Could I please have your attention? asks Jonathon Delacour

“Attention can ground an economy because it is a fundamental human desire and is intrinsically, unavoidably scarce.”
Michael H. Goldhaber,
“Attention Shoppers!” Wired, Dec 1997

When Wired first came out a few years ago, I read it from cover to cover. Nowadays I still buy the magazine each month but no longer feel compelled to read every word: my attention has shifted elsewhere. Still, every now and again, concealed amongst the lifestyle advertising and self-referential American bullshit, there’s an occasional gem. The December 1997 issue contained such a piece, by Michael H. Goldhaber, about the attention economy.

Goldhaber’s central thesis is that in a world of material abundance (defined as “the US, Western Europe, Japan, and a growing list of other places”), attention is the only truly scarce commodity. For all our vaunted ability to multi-task (for example simultaneously eat dinner, watch TV, and talk on the phone with a friend), it is close to impossible to devote what we might call “quality attention” to more than a single activity at once. It’s this kind of attention that Goldhaber sees (correctly) as becoming increasingly valuable.

In Goldhaber’s, as in any economic model, there are haves and have-nots: stars who attract attention and fans who pay attention. But, it’s a little more complex than that. Because cyberspace is so huge, anyone with the requisite drive and tenacity can now compete for a global audience. On the other hand, this vast pool will throw up increasing numbers of players, ensuring that the competition becomes even more ruthless.

In the world of old media (TV, radio, newspapers, magazines), this relentless drive for attention is played out every minute of the day. A celebrity profile in a weekly magazine: “When she’s not fighting off an alien with its tail between her legs, Sigourney Weaver is at home fighting dust. She talks to Marianne MacDonald about housework, her husband and her height”. New Idea, you might think, or Who Weekly. But no, it’s the Sydney Morning Herald’s Good Weekend magazine of January 3.

You don’t have to read past the first couple of paragraphs to figure out that the “profile” is just an extended advertisement for Ms Weaver’s new movie, Alien Resurrection. Actually she has two new movies (The Ice Storm is the other). “But”, writes the journalist, “we are here to talk about Alien”. Just so. And, once you’ve read this puff piece, and been subjected to the relentless barrage of newspaper and television commercials, there’ll be a TV special (The Making of Alien Resurrection), appearances on the Today and Midday shows, newspaper reviews, radio interviews, and probably a segment on The Movie Show, all telling stories about Sigourney Weaver and Alien Resurrection.

The line between news, opinion, and advertising is now so blurred that almost no media coverage is untainted by marketing imperatives. Marketing is concerned solely with creating and keeping customers. In other words, getting and holding our attention (or loyalty, which is essentially the same thing). If we accept Goldhaber’s proposition that attention is scarce and therefore valuable, then attracting attention is difficult and frequently expensive. So it’s hardly accidental that the marketing budget for a movie like Alien Resurrection usually equals and occasionally exceeds the production budget, the money it took to actually make the film.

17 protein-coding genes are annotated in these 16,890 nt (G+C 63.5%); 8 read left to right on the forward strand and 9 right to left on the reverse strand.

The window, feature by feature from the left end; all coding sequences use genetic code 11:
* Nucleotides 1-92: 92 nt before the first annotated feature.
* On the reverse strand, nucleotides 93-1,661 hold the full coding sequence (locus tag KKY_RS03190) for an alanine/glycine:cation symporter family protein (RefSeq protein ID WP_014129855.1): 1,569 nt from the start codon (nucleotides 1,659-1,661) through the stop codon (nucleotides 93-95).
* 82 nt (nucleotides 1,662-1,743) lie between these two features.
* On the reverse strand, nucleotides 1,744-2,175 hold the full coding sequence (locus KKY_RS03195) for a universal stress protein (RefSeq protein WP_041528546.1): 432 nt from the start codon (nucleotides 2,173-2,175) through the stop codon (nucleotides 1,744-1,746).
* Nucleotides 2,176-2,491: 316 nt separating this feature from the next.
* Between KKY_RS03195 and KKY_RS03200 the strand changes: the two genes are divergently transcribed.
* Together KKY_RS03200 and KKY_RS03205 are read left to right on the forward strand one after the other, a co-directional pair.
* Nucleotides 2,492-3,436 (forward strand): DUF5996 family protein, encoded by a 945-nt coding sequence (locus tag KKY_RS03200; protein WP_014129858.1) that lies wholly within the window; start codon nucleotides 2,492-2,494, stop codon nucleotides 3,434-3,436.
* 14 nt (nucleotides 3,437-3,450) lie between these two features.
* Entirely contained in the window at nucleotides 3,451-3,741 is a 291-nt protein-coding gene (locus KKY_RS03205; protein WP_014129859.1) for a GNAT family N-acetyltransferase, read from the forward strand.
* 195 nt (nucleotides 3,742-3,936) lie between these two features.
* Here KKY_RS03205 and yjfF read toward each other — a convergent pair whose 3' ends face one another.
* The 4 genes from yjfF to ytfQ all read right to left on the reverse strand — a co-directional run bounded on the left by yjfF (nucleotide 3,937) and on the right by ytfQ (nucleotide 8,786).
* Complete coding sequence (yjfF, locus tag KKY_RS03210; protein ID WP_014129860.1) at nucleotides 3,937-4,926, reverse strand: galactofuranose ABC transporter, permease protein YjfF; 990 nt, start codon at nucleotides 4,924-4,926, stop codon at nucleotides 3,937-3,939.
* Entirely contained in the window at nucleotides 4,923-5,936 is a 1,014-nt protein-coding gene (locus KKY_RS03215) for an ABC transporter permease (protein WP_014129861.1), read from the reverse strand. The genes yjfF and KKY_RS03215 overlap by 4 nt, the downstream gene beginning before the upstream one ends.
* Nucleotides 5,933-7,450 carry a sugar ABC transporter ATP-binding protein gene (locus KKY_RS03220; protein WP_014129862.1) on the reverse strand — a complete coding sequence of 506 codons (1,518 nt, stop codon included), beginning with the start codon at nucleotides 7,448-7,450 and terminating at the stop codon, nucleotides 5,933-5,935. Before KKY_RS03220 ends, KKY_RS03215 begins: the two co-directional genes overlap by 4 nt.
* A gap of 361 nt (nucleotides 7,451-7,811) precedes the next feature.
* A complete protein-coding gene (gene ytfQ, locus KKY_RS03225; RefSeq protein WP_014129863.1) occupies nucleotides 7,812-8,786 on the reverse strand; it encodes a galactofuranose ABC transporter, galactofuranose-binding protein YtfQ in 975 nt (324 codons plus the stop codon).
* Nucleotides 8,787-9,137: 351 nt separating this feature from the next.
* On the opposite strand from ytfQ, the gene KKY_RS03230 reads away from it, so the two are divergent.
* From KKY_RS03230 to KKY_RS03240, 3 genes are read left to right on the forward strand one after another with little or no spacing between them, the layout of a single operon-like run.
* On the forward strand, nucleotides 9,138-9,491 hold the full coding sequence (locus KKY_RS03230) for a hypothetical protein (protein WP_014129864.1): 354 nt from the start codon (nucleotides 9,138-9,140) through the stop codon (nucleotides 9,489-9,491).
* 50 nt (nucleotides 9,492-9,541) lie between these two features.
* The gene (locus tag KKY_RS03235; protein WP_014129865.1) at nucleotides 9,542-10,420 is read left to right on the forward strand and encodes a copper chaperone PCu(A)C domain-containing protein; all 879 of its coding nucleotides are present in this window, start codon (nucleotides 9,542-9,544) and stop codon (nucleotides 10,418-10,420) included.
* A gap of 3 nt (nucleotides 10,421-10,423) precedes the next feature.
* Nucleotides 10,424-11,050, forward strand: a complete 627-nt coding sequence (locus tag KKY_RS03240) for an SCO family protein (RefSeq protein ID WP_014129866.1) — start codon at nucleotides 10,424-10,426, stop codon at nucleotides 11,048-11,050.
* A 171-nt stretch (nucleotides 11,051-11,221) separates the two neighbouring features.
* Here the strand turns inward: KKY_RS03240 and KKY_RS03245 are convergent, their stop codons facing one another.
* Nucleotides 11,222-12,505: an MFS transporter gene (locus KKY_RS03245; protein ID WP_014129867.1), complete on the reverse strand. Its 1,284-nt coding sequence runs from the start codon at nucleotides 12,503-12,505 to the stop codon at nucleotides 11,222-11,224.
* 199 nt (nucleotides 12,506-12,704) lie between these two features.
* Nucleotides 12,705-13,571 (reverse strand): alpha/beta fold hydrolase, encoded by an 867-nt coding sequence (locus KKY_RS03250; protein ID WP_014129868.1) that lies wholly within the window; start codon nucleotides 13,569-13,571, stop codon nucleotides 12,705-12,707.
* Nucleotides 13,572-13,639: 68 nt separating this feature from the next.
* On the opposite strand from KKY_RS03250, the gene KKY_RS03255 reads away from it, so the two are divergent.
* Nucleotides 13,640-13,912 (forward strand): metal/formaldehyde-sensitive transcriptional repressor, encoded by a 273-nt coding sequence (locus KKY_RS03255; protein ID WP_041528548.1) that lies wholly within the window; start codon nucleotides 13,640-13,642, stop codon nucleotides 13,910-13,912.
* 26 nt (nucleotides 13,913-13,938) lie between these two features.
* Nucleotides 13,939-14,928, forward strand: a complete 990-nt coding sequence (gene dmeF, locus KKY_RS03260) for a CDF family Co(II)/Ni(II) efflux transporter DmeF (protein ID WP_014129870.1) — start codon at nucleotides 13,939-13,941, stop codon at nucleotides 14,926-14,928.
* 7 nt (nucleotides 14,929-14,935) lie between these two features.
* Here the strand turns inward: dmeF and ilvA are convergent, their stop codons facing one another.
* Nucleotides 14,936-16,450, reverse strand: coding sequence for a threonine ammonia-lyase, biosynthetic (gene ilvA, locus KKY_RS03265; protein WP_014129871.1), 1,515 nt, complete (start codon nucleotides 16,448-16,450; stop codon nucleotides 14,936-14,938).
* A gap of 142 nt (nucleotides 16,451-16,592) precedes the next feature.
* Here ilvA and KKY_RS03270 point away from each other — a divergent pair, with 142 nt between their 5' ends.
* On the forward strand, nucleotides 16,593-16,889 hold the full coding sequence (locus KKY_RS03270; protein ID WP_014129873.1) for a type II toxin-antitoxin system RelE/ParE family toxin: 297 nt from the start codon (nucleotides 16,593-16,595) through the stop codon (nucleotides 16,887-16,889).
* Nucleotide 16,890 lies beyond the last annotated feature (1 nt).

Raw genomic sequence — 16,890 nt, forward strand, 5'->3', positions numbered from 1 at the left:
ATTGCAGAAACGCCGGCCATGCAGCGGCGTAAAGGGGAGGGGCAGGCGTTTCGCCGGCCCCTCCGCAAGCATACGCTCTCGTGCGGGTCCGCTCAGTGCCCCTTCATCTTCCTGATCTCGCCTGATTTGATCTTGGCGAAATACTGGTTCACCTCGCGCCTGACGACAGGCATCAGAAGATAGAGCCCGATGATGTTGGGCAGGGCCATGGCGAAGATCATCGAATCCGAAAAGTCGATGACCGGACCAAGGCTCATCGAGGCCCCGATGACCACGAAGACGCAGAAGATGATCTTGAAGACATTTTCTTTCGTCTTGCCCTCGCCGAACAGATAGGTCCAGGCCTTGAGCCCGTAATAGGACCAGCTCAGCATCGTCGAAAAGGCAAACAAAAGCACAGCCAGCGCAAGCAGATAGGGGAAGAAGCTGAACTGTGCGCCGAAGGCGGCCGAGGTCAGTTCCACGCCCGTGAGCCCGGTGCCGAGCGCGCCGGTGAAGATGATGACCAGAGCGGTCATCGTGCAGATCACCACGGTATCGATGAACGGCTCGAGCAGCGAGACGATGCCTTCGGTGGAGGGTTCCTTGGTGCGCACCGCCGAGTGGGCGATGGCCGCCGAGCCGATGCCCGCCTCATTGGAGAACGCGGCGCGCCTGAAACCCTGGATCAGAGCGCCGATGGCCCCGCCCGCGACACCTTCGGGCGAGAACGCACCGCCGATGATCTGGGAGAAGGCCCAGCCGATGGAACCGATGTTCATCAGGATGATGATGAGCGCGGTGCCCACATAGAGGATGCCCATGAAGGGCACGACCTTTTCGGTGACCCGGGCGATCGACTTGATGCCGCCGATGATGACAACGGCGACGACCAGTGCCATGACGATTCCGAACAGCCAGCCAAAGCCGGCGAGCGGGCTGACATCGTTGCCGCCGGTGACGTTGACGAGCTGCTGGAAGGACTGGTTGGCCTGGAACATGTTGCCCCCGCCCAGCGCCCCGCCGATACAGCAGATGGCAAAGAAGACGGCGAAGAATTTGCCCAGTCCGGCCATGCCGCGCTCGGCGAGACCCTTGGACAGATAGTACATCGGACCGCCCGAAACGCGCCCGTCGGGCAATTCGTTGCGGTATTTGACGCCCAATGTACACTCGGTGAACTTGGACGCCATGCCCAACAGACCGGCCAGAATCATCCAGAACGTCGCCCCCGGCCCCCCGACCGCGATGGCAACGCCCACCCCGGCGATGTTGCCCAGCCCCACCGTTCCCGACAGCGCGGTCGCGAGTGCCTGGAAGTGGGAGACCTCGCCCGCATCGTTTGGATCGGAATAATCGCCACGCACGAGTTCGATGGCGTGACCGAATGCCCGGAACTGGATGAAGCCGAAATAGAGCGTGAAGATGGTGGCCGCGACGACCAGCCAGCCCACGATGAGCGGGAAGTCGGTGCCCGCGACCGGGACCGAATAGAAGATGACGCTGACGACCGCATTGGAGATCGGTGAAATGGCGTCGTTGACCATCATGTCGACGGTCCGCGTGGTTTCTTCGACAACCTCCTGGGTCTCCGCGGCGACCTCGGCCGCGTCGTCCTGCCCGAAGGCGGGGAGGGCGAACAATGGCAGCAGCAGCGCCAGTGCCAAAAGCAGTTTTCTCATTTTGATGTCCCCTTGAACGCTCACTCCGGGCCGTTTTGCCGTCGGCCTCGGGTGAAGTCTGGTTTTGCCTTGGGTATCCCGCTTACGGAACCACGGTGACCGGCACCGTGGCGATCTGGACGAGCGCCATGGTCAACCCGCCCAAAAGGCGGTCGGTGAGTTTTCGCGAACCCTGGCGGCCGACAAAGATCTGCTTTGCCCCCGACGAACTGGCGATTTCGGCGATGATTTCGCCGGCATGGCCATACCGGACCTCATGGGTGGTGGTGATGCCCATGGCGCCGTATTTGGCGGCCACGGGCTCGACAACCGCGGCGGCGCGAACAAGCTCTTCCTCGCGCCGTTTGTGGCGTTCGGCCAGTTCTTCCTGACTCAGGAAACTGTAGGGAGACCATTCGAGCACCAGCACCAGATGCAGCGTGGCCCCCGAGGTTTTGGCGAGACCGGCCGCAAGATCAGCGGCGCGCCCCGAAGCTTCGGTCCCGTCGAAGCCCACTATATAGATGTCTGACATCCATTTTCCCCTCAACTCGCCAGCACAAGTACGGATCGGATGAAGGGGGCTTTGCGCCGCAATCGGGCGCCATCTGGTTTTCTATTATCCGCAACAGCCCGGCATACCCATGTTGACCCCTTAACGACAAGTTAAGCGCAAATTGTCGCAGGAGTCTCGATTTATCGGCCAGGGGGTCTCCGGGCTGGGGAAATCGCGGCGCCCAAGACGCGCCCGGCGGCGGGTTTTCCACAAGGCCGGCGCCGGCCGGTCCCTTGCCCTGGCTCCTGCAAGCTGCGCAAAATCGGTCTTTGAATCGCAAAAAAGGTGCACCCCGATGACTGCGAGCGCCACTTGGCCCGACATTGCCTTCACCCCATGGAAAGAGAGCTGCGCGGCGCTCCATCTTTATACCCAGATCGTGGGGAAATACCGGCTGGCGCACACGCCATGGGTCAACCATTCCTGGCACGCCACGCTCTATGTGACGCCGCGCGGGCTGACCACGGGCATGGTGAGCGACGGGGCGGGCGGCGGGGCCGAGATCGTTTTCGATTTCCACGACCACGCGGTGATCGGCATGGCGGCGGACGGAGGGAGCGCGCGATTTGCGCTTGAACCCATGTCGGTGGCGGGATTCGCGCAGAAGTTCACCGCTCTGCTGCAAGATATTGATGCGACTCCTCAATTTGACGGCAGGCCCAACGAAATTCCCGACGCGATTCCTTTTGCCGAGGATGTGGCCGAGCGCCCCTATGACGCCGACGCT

The fourth in the Alien series, Alien Resurrection —despite its higher production and marketing costs—will inevitably return a far greater profit than Ang Lee’s The Ice Storm. Why? Primarily because of branding. Both movies offer the Sigourney Weaver brand but, despite the success of Sense and Sensibility, the Ang Lee brand can’t compete against the combined weight of the Alien, Winona Ryder, and Ripley brands. In fact, I suspect that the Ripley character (a tough, tenacious, resourceful, courageous woman) has probably done more for feminism than Simone de Beauvoir, Germaine Greer, and Gloria Steinem together (and they comprise three formidable feminist brands).

Nothing attracts and holds attention like a successful brand. Coke, Pepsi, Madonna, Nike, Picasso, Adidas, Mercedes, Miles Davis, BMW, McDonalds, Louise Bourgeois, KFC, Microsoft, Salman Rushdie, Intel, Sony, Peter Greenaway, Arnotts, Claudia Schiffer, Vegemite, Grange, Cathy Freeman, IKEA, Jane Campion, Peter Carey, Russell Crowe, Kylie Minogue, Susan Norrie, Mike Parr, Bettina Arndt, McKenzie Wark…Faced with too much information competing for our scarce attention, we rely on the safety of a known and trusted brand.

There’s an old line that the reason academic politics is so bitterly contested is because the stakes are so small. I used to think that was true and that the art world was similar too. But the internecine warfare between artists or academics (or movie stars) is simply the Cola war writ large. The stakes are huge.

Long term success in any endeavour means getting and holding an audience’s attention. The key to success for individuals—as for cola manufacturers and movie producers—will increasingly depend on building a successful brand. Whether corporate or personal, successful brand building depends on telling the right story, for, as marketing analyst Michael Moon says: “Every brand tells a story, but not every story creates a brand”. But let’s leave storytelling for next time…

RealTime issue #23 Feb-March 1998 pg. 21

© Jonathon Delacour; for permission to reproduce apply to realtime@realtimearts.net

1 February 1998